Three words caught my attention in the Army CCA’s summary disposition in United States v. Phillips, No. 20120585 (A.Ct.Crim.App. Sep. 23, 2013) (unpub. op.) (slip op. here): ultimate offense doctrine.
Way back in United States v. Bratcher, 18 USCMA 125, 128 (1969), the Court of Military Appeals observed that:
an order to obey the law can have no validity beyond the limit of the ultimate offense committed
The Appellant in Phillips was pending court-martial in 2010 when he absconded. He was apprehended in 2012 and given a written counseling by his commanding officer, ordering him to remain on base at Fort Carson to ensure his presence for legal proceedings; an order that he violated. Eventually, Appellant pleaded guilty to multiple offenses, including one specification of willfully disobeying a superior commissioned officer in violation of Article 90, UCMJ.
But the Army CCA rejects the plea, applying the “ultimate offense doctrine.”
Neither the stipulation of fact nor the providence inquiry developed or established sufficient facts to support a plea of guilty to a violation of Article 90, UCMJ, but rather merely establish the offense of breaking restriction in violation of Article 134, UCMJ.
Slip op. at 2.
Since Article 134 offenses are no longer considered lesser-included offenses of violations of the other punitive articles (see United States v. Miller, 67 M.J. 385 (C.A.A.F. 2009) (discussed here)), the CCA can’t affirm a finding of guilty of breaking restriction and simply dismisses the charge.
This is the fifth case in the past 15 months where the Army CCA applied the ultimate offense doctrine to set aside a plea of guilty to Article 90, finding that the plea inquiry established only the offense of breaking restriction. See United States v. Gillum, No. 20111156 (A.Ct.Crim.App. Jul. 27, 2012) (unpub. op.) (slip op. here); United States v. Jorgensen, No. 20111094 (A.Ct.Crim.App. Jul 27, 2012) (unpub. op.) (slip op. here); United States v. Sylvain, No. 20111042 (A.Ct.Crim.App. Oct 12, 2012) (unpub. op.) (slip op. here); United States v. Dabrowski, No. 20120012 (A.Ct.Crim.App. Oct. 31, 2012) (unpub. op.) (slip op. here).
The court also recently applied the doctrine in two other cases to set aside similar pleas to violations of Articles 91 and 92. See United States v. Gobert, No. 20110941 (A.Ct.Crim.App. May 15, 2013) (unpub. op.) (slip op. here) (Article 91); United States v. Porter, No. 20110489 ((A.Ct.Crim.App. Mar. 11, 2013) (unpub. op.) (slip op. here) (Article 92).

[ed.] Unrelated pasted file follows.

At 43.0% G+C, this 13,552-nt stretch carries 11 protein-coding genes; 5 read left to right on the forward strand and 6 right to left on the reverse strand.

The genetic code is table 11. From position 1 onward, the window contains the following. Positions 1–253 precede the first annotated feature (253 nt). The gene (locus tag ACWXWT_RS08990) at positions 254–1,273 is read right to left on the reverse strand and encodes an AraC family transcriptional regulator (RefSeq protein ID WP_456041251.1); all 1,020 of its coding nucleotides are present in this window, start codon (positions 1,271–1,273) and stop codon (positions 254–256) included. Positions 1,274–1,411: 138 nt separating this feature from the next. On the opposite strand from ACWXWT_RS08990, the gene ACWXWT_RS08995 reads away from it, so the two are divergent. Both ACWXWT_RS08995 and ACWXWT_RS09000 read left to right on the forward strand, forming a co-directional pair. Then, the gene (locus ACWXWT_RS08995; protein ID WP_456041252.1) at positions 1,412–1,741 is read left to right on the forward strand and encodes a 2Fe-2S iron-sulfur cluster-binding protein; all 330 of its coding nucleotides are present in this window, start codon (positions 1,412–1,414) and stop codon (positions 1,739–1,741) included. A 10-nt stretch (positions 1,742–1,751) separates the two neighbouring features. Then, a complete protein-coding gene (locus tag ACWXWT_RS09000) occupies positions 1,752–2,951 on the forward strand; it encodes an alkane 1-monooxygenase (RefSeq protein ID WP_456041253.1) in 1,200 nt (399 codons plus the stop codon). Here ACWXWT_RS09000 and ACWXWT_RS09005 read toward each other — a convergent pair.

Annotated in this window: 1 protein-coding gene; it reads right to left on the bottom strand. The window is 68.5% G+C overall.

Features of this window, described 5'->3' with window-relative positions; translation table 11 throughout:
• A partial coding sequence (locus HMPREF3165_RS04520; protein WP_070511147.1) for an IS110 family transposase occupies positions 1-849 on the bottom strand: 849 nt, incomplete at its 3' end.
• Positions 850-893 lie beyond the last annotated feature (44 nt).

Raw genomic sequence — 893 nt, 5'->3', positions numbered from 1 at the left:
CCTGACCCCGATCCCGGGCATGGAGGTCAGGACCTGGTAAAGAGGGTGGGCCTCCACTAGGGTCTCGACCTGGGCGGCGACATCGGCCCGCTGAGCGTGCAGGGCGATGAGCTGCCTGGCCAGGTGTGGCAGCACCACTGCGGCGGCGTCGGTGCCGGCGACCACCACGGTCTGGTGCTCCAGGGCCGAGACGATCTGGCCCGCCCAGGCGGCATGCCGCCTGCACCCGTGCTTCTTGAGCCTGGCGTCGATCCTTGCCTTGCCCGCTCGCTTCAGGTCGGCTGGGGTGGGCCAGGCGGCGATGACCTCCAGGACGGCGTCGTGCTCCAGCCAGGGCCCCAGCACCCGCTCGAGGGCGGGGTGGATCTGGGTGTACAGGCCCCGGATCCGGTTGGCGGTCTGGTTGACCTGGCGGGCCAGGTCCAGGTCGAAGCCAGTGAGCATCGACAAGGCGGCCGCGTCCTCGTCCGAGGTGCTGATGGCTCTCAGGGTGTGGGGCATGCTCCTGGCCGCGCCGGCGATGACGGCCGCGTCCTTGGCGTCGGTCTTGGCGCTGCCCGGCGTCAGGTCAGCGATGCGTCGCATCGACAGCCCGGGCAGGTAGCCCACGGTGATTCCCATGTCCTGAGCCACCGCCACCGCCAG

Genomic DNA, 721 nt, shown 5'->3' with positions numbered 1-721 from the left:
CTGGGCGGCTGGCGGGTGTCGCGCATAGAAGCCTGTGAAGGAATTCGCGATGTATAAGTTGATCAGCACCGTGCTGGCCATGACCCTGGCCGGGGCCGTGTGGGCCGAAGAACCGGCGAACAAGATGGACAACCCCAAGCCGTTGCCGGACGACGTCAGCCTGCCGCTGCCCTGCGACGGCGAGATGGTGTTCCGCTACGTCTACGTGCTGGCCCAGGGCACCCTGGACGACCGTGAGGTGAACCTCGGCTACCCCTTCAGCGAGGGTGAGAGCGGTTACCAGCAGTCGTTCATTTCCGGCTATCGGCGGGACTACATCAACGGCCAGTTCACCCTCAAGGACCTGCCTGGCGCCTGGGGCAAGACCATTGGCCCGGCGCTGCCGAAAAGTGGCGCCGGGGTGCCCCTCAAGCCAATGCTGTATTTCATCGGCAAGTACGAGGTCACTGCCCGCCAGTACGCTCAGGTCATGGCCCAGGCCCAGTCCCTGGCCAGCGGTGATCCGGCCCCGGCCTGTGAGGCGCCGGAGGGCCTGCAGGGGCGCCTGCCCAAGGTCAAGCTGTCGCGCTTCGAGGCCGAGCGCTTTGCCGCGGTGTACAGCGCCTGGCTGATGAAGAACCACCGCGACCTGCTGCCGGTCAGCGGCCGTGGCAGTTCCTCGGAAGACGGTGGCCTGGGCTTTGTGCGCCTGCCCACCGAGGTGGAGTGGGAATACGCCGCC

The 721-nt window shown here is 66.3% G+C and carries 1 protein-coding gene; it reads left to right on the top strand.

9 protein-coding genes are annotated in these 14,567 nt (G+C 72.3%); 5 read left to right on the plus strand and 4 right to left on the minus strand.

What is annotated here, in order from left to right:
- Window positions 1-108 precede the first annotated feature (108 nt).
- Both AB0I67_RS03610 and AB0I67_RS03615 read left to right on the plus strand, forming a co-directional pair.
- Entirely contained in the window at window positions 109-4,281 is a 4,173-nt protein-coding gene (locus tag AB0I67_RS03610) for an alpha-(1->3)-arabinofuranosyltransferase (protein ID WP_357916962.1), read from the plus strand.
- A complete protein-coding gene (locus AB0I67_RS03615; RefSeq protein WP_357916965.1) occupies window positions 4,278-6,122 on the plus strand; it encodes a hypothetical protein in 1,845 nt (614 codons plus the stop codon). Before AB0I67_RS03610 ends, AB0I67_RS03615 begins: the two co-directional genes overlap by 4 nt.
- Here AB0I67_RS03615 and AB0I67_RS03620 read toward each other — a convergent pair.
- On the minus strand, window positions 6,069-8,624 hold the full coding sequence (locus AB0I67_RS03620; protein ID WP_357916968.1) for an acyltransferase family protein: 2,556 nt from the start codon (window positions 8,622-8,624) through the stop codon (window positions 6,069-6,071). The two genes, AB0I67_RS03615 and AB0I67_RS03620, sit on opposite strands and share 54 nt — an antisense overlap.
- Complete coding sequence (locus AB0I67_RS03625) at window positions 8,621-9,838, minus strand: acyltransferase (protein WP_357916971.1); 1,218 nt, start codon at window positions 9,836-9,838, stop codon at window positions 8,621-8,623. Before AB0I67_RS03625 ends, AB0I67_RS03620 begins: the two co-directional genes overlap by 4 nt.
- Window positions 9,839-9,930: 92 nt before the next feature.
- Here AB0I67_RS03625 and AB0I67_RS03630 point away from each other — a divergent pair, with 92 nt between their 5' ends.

Prior to these seven cases, the military appellate courts haven’t considered the “ultimate offense doctrine” in almost a decade. The most-recent example I can find is United States v. Farrow, No. 20040055 (A.Ct.Crim.App. Oct. 31, 2006) (unpub. op.) (slip op. here) (rejecting application of the doctrine).
These seven cases all have one thing in common: Judge Krauss. He was part of the panel that decided each of these cases, and he wrote three of the opinions (Gillum (the first one), Jorgensen, and Phillips). But he’s not the only judge breathing new life into the doctrine. The other judges concurring in the application of the doctrine in these decisions are:
Judge Burton, who took part in six of the cases (all but the last one) and wrote one of the opinions (Gobert);
Senior Judge Yob, who took part in five of the cases (all but the first two) and wrote three of the opinions (Sylvain, Dabrowski, and Porter);
Senior Judge Johnson, who took part in the first two cases but wrote none of the opinions.
Judge Lind took part in the last case (Phillips), but dissented. She would apply the “full authority of his office” exception to find the plea provident (this exception was described in this post as: “You know those moments when you’re issuing an order and you grab the tip of your collar, pull it out, and ostentatiously display your rank insignia to the subordinate to whom you’re giving the order? The ultimate offense doctrine doesn’t apply there, because you are invoking your status…”).